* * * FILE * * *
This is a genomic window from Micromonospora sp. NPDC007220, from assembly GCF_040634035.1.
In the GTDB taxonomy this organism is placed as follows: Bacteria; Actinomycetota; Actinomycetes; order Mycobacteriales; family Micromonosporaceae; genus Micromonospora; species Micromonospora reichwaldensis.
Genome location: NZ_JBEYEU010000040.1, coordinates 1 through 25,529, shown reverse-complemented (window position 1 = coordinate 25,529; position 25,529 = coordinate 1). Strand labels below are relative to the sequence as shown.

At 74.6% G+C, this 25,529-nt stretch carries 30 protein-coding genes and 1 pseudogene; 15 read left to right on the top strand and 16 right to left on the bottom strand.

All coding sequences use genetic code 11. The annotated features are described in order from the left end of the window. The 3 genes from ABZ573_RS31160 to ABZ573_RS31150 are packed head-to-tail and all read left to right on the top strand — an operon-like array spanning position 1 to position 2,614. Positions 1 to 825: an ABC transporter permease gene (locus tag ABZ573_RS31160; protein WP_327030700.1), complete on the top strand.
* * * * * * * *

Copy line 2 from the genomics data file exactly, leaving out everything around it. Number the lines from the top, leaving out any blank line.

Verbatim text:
In the GTDB taxonomy this organism is placed as follows: Bacteria; Actinomycetota; Actinomycetes; order Mycobacteriales; family Micromonosporaceae; genus Micromonospora; species Micromonospora reichwaldensis.